BY RICH GALEN
Reprinted from Mullings.com
Living and working in Your Nation’s Capital I forget, sometimes, that grand issues are fun to debate on CNN or MSNBC, but real people deal with real issues.
At a fundraiser for Rep. Bill Johnson (R-Oh) last night, I heard from a nurse anesthetist that there is a continuing shortage of the basic drug she uses to put people to sleep for surgery. And that when they have the drug it often has a label written in some language other than English, and that the efficacy of the drugs is not constant.
“What should take one stick,” she said, “based upon the patient’s size and weight, “can sometimes take two or three sticks.”
According to an article in the New England Journal of Medicine, “Recently, the supply of one drug – the sterile injectable drug propofol, a fast-onset, short-acting sedative-hypnotic agent used for the induction and maintenance of anesthesia or sedation – has become critically low.”
This I provide to you as evidence that the nurse anesthetist was not making this up.
Seems that a combination of problems in the manufacture of propofol – which has a fairly long manufacturing lead time – plus the drug having come off patent and therefore is far less profitable have led to this situation.
A man complained that one of the two Manganese Ferro Alloy plants in the United States is located in Marietta, Ohio and is being threatened with shut-down because new regulations from the Environmental Protection Agency are impossible for the plant to meet.
One of the smartest parenting decisions I ever made came about when The Lad – then about nine – asked if I knew everything.
“I know 80 percent of everything,” I said, thus providing myself with a cushion of non-knowledge that has stood me in good stead for lo these many ensuing years.
It will not surprise you to find out that Manganese Ferro Alloys (and, for that matter the supply chain of propofol) are part of the 20 percent I know nothing about.
However, people involved in making the stuff do and it seems that Manganese Ferro Alloys are to steel as flour is to bread.
Not only that, but guess which country is the world’s largest maker of the stuff?
Thus, shutting down the only two plants making these alloys in the United States would do what?
Keerekt again. Shift jobs from Ohio and West Virginia (where the other plant is located) to China. Solely due to regulations based, according to this guy, on bad science.
Not every local issue is life-and-death, or hundreds of jobs. A woman who has been working on her kid’s homecoming float complained that there is a shortage of helium and so the whole balloon motif had to be scrapped.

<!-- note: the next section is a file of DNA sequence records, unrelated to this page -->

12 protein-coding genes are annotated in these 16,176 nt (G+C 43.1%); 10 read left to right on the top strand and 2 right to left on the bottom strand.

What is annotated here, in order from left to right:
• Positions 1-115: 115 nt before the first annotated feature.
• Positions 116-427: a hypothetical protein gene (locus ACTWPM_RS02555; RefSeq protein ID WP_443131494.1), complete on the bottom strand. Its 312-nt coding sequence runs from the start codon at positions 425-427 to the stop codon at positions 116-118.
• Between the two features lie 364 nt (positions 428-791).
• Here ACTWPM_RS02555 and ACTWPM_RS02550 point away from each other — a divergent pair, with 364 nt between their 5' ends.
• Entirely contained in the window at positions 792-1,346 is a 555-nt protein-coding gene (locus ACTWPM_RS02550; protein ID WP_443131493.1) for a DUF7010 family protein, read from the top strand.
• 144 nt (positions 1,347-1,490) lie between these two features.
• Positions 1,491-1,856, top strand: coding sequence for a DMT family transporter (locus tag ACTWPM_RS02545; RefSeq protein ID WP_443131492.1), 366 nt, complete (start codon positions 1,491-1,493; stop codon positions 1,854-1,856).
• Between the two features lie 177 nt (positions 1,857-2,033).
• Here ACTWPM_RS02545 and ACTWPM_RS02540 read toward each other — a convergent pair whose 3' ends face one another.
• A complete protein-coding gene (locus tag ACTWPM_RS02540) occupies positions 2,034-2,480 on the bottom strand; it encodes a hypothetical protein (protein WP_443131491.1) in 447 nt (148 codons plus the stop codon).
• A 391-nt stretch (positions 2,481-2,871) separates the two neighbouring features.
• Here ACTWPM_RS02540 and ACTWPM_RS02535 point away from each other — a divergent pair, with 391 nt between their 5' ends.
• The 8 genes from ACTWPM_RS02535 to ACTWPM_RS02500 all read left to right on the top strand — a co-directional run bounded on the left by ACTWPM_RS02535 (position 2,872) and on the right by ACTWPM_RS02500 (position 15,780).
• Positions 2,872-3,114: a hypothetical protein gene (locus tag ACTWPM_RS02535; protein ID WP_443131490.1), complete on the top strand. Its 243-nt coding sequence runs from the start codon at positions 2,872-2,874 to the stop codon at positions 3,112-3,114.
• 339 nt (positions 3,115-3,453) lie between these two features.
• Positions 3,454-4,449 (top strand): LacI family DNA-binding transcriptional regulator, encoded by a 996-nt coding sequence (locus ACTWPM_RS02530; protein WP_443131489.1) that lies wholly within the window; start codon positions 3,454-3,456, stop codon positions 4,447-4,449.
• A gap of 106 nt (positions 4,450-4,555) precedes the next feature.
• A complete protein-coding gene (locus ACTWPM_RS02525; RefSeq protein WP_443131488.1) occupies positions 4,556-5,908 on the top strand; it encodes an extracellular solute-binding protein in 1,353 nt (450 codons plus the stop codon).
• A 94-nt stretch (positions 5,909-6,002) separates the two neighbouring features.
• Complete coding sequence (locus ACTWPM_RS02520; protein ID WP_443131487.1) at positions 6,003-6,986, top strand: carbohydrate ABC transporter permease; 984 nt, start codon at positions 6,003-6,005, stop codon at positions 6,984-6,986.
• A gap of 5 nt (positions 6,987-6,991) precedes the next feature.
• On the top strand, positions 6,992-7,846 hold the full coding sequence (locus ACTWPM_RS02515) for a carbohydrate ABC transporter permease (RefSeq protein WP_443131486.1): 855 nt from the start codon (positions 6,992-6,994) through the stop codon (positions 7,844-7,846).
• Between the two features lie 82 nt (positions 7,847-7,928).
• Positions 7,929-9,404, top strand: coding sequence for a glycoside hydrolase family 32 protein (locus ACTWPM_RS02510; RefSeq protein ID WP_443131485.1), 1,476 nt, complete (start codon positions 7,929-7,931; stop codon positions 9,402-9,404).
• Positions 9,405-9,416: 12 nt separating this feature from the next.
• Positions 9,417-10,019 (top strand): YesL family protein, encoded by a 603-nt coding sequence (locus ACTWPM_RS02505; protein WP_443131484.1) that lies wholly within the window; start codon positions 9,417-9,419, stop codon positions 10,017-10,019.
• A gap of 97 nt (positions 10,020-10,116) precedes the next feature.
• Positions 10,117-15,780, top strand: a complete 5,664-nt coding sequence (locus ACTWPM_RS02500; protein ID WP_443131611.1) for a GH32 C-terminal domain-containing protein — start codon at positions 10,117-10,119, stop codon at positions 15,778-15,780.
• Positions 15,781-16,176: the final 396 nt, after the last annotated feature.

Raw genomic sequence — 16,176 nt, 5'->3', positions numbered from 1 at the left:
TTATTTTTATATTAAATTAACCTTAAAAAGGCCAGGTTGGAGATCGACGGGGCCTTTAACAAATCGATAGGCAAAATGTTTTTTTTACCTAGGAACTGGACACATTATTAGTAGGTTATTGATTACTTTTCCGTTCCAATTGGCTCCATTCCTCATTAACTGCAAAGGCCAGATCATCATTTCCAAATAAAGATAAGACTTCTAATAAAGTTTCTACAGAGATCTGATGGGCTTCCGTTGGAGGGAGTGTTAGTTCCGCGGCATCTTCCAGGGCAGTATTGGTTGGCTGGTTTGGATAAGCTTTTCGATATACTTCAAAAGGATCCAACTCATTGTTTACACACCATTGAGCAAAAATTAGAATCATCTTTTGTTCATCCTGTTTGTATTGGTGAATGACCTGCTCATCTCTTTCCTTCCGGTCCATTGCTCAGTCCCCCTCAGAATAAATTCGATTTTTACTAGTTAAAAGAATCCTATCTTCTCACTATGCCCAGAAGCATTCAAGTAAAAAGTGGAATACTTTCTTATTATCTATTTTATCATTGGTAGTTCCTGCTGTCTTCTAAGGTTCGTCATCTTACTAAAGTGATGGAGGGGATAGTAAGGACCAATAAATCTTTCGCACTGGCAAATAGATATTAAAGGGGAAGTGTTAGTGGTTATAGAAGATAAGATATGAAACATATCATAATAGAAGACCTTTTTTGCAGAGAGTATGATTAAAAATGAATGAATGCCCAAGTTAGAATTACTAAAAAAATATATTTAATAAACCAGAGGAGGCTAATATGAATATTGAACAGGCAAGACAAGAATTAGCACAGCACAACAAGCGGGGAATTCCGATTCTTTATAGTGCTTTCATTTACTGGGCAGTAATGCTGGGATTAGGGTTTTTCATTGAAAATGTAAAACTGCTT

Helium is one of the most common elements in the universe. Too bad, then that the helium needed for homecoming float balloons doesn’t come from the universe; it mostly comes as the result of natural gas production and most of that comes from natural gas produced in Texas that has high concentrations of helium.
It will not surprise you to learn that the shortage in helium – which is also used, according to Popular Mechanics Magazine, in in cryogenics, high-energy accelerators, arc welding, cooling MRI magnets, and silicon wafer manufacturing – is due to the Federal government manipulating how much there is and how much what there is should cost.
These were just three of the issues raised to Congressman Johnson during the course of one dinner.
I don’t expect the shortage of anesthetics and helium, nor the state of worldwide Manganese Ferro Alloy production to be part of the list of questions Jim Lehrer is building for the debate between Barack Obama and Mitt Romney next Wednesday night.
But, for the folks at that dinner these are real problems that may or may not have a federal solution.
In any event, it was a good reminder that getting out of the Beltway Bubble on a regular basis is a good idea to find out what every day Americans – the people the two Presidential campaigns claim to be so concerned about – are dealing with every day.
Editor’s Note: Rich Galen is former communications director for House Speaker Newt Gingrich and Senator Dan Quayle. In 2003-2004, he did a six-month tour of duty in Iraq at the request of the White House engaging in public affairs with the Department of Defense. He also served as executive director of GOPAC and served in the private sector with Electronic Data Systems. Rich is a frequent lecturer and appears often as a political expert on ABC, CNN, Fox and other news outlets.